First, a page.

The FAA has already been encountering significant setbacks and budget overruns in its “NextGen” campaign to modernize the U.S. air traffic control system. Most recently, the busy agency has discovered that they may need to spend an extra $500 Million launching a major component that is already far behind schedule.
DOT Inspector General Calvin Scovel wrote a letter to Congress this week that the FAA “faces several organizational, policy, logistical, and training challenges” in the completion and implementation of Lockheed Martin’s new GPS-based high-altitude Air Traffic Control system.
Completing the ERAM project, which the FAA had planned to have finished by the end of the year, could now take between 3 to 6 additional years, Scovel says. He added in his inspection findings that the cost escalation could force the agency “to reallocate funds from other modernization projects.” Unfortunately it will be a necessary move, as the Inspector General noted that over 200 problems have been found with the new software.
The Kansas City Star reports that the helicopter was responding to a call and had just lifted off its helipad, when, according to the Missouri State Highway Patrol, it lost one of its engines and crashed down on its helipad in the small town of La Monte (10 miles west of Sedalia, Missouri) only a few feet away from a container of jet fuel and a number of propane tanks.
The helicopter, operated by Air Methods, was about 200 feet in the air when the lost engine failed. Nearby fire departments, the Missouri State Highway Patrol, and a hazmat team responded to the crash.
In a recent UK story that is now receiving a lot of attention here in the States — a plane carrying a donor organ crashed and burst into flames while attempting to land on the tarmac at Birmingham International Airport in thick London-like fog.
The organ — a liver — was being carried from Belfast on board a small twin-engined Cessna 501 “Citation” which clipped an antenna as the pilot tried to land at the end of the obscured runway. According to witnesses, the plane partially missed the tarmac and caught on fire in mid-air, becoming a fireball as it hit the ground.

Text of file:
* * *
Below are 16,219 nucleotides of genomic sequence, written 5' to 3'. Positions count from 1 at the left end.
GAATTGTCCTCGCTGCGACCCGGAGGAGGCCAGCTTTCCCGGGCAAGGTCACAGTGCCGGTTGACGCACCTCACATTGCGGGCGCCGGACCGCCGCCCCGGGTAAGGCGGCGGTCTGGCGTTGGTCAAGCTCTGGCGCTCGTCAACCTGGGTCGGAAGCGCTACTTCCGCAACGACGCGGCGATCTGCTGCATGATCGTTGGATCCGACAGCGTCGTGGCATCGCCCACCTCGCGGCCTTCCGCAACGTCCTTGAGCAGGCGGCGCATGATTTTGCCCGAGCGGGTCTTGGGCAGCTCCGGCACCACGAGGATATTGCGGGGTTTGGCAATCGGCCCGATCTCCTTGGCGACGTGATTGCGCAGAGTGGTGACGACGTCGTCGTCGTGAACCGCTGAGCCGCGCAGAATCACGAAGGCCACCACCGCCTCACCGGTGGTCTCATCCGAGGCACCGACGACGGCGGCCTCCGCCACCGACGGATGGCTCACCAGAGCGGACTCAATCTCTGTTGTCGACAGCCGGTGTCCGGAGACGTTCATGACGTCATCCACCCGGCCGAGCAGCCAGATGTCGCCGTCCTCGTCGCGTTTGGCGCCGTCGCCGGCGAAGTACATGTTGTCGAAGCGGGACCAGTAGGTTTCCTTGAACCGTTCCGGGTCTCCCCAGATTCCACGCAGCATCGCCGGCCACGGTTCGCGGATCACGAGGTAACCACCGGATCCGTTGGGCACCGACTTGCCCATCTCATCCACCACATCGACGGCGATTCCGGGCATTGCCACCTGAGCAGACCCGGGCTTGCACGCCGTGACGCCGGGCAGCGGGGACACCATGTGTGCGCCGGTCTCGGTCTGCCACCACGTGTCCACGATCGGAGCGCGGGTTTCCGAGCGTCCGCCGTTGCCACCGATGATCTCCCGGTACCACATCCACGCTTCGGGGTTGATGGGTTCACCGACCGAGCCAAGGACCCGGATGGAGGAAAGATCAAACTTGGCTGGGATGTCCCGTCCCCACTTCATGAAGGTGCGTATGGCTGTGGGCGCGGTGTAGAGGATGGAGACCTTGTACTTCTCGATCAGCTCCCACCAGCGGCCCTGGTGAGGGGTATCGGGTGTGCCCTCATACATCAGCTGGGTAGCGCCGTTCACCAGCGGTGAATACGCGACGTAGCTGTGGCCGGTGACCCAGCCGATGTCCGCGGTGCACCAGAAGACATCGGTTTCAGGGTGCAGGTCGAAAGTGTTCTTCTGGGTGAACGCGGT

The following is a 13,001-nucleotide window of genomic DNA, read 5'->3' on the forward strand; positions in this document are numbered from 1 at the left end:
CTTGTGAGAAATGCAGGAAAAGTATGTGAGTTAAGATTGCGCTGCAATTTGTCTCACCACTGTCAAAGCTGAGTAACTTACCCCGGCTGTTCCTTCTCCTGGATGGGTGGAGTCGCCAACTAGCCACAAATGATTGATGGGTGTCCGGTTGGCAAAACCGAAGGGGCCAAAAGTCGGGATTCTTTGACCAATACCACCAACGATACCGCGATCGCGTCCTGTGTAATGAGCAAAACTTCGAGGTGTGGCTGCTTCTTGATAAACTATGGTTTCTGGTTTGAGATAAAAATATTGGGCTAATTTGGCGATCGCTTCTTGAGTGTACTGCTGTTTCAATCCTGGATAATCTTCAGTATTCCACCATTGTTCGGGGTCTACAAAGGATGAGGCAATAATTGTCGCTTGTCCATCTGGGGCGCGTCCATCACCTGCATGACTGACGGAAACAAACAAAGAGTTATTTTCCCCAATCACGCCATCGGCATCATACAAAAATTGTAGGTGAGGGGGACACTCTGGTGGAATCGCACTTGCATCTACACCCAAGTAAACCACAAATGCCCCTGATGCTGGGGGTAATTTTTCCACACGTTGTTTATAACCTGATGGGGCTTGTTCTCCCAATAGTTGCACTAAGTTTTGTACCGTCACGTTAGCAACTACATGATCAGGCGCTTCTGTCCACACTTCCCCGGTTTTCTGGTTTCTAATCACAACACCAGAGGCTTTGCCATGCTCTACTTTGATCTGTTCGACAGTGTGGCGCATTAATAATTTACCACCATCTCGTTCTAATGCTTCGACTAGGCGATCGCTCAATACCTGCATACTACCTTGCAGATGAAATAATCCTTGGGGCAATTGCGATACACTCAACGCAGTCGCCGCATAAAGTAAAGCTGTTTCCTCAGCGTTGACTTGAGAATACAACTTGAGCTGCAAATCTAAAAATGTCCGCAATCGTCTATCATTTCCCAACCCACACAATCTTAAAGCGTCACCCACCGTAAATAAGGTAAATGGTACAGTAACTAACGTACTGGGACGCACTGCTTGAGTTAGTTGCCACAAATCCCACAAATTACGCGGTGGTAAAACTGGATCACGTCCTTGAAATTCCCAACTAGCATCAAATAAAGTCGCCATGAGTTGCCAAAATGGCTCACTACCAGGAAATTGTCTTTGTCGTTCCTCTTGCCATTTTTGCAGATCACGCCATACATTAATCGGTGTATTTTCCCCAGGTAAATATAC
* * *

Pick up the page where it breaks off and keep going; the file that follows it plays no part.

A pilot from an air ambulance helicopter nearby ran to the wreckage, bravely entered the burning wreckage and turned off the fuel line, with the 58-year old pilot and a crewmember in his 30′s trapped inside.
The Associated Press reported December 10th that the Federal Government’s trouble with keeping track of paperwork has led them to uncertainty as to the owners of about a third of all private and commercial airplanes currently in service. The FAA’s response to this problem is to cancel registration certificates over a three year period, requiring all airplane owners to start the registration process from the beginning.
All planes are required to have their registration or “N” numbers visible on the tail or fuselage, but the FAA fears the current state of their records could be exploited by criminals, terrorists, and drug traffickers. They also say better record-keeping in the future will make it easier to alert plane owners of new safety information, like airworthiness directives.
With the year 2011 almost here, it’s no surprise that many of the old spiral-bound pocketbooks — the ones medics have traditionally carried for years — now have mobile digital versions. But can these new digital guides replace their tried-and-true analog counterparts? This week, we’ll discuss the pros and cons of new medical field guides on the iPhone for EMS providers.
Just like the pocket reference books, the information in these apps is presented in short, pointed style, meant to cue an EMS provider into their training. Being digital, these apps also have quick keyword search capability — something you won’t find on a spiral-bound guide — and a bookmarking feature. You can even take notes down on pages just as you would with a paper guide.